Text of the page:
Lynne Avril was born and grew up in Montana, where she received a BA in Art from the University of (Hippie) Montana, Missoula, the Berkeley of the Northwest where she was also able to (somehow) complete her degree without taking a single math class. She has spent the last 30 years, however, living in and enjoying Arizona. She has spent those years trying out several career possibilities such as dishwasher, line cook, oil painter, typeset deliverer, aerobics instructor, and wife, before settling on children's book illustration, by that time getting near late age. Now she is busy working with Herman Parish on the new "young" Amelia Bedelia series and has illustrated over 80 books. She also plays bass in local Phoenix blues bands, and likes to travel to France. Voila!
Full disclosure: I think Lynne Avril is awesome. So, you'll find no unbiased reviews here!
Lynne is the sort of a person who makes you smile just by walking into a room. Her energy and enthusiasm for life and art are contagious! She is also- cool. That word gets bandied about with abandon these days, but Lynne really is. Children's book illustrator extraordinaire by day (and night depending on the number of deadlines she's juggling); in her spare time she plays bass in a blues band, and spends her summers in Paris. I'd say that I want to be like Lynne when I grow up, but one of the many wonderful things about Lynne is that I don't think she has ever totally grown up... And I'd venture to say that it's that sense of play in her life, spilling over into her work, that makes her art so appealing!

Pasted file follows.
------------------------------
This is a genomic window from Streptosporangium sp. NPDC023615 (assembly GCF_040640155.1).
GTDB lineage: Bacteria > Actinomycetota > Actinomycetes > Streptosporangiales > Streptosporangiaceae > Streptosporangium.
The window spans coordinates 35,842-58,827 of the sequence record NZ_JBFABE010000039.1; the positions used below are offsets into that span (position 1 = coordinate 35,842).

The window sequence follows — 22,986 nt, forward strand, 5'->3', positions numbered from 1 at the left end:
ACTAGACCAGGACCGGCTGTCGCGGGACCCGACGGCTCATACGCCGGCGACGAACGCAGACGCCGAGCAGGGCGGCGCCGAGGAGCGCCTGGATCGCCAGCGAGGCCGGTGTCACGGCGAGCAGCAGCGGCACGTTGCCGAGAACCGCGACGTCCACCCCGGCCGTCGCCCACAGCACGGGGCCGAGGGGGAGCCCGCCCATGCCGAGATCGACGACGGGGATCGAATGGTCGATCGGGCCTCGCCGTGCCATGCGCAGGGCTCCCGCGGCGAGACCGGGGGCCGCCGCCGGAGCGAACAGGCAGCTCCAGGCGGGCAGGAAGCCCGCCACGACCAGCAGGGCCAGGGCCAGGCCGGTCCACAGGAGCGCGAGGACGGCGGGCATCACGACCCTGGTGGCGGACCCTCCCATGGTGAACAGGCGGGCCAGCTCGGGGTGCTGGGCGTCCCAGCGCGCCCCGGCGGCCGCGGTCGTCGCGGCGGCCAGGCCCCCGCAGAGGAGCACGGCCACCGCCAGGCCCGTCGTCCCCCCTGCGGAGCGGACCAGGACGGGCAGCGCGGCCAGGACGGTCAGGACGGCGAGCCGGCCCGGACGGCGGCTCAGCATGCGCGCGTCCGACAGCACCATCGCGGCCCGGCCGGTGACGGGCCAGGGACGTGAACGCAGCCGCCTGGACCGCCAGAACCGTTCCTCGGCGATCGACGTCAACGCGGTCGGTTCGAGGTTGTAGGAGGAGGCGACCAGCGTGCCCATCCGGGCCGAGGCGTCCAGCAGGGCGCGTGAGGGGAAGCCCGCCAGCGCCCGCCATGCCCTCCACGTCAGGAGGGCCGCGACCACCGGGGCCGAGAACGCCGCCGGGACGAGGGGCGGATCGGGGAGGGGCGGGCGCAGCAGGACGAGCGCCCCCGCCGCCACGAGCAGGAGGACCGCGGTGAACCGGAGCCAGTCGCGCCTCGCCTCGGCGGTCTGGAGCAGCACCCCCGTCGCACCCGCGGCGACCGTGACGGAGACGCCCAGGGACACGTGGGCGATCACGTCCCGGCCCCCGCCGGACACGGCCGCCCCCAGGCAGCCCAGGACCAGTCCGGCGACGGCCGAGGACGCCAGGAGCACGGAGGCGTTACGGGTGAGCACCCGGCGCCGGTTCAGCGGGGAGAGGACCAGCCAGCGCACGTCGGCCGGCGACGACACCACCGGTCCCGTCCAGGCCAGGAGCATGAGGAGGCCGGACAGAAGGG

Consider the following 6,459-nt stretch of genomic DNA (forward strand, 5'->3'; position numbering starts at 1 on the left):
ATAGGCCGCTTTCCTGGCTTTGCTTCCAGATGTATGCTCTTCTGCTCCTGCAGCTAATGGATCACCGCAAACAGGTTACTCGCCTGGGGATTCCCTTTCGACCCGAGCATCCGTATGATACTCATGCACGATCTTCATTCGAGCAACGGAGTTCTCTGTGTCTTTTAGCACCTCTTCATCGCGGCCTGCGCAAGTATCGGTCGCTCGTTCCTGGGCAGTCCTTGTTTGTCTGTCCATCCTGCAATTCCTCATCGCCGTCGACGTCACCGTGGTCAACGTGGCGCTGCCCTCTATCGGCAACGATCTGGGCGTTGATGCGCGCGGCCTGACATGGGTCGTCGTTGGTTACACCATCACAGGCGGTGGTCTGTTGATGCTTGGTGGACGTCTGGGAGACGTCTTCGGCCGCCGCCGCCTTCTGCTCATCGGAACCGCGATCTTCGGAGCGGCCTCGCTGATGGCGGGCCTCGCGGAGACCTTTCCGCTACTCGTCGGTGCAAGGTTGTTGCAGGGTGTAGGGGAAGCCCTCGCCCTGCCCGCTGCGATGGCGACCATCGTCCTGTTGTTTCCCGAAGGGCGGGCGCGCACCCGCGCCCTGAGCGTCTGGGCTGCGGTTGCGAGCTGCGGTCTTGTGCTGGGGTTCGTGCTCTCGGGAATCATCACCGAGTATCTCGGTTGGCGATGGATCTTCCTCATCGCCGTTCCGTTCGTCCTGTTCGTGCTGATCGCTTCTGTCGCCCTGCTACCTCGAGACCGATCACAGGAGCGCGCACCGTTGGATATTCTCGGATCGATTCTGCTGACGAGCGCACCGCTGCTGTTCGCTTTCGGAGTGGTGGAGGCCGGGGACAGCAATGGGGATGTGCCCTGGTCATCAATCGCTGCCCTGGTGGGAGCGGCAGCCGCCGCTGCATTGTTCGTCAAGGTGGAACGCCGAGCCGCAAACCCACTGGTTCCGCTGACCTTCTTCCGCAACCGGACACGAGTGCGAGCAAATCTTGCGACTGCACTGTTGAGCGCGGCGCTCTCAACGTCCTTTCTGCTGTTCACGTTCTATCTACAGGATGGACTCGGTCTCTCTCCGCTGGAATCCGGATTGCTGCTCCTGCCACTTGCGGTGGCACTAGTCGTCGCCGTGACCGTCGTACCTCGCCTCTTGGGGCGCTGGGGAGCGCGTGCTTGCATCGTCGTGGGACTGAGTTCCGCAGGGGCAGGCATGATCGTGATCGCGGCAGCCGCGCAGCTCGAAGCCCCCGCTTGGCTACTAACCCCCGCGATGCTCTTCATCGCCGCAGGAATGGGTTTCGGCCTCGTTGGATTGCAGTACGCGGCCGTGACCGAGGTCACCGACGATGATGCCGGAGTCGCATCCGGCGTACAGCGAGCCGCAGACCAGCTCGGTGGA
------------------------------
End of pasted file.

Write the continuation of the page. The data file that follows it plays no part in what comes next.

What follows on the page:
But enough of me gushing about Lynne- let's hear what she has to say in answer to our Mini Interview questions!
We begin with a Bonus Question...
Coffe or Tea?
Excellent choice! Now onto...
The (real) QUESTIONS...
1. Describe yourself in five words:
hedonistic, perserverant, energetic, hard-working, creative
2. Now, please tell us how you got started in picture book illustration (in more than five words)...
I've always been an artist of some sort, whether it was oil painting, sign painting, or mural painting, but after my second child was born, I was doing free-lance graphic art and any other job that would come my way. I was actually throwing my son in his car seat and driving around town to various print shops delivering typeset at that moment. So one day, the typesetter person mentioned she had recieved a random call from someone looking to hire an artist to do some children's illustration. Since I am game for about anything, I went to the office of Josten's Learning Corporation in downtown Phoenix, which was somewhat intimidating for me at that time, being a small-town Montana girl. But I had three things to show: one birth announcement for my son, one for my daughter, and one I did for a friend's kid. As luck would have it, I got hired on the spot. Maybe nobody else had answered the call. Or nobody else had had such cute kids. Whatever, I ended up illustrating 18 small black and white storybooks for them, and I knew I had found my metier. So I sent samples to New York, and I got great responses but they said they would really like to see some of my color work. OK. I'll get those right to you.....So I went out and bought some watercolors and brushes, sent out more samples, and one day I came home and there was a message from Lucille Chomowicz at Simon and Schustser, that she had a book for me! And I've been busy working every day since then and that was 20 years ago. I was just damn lucky that's all.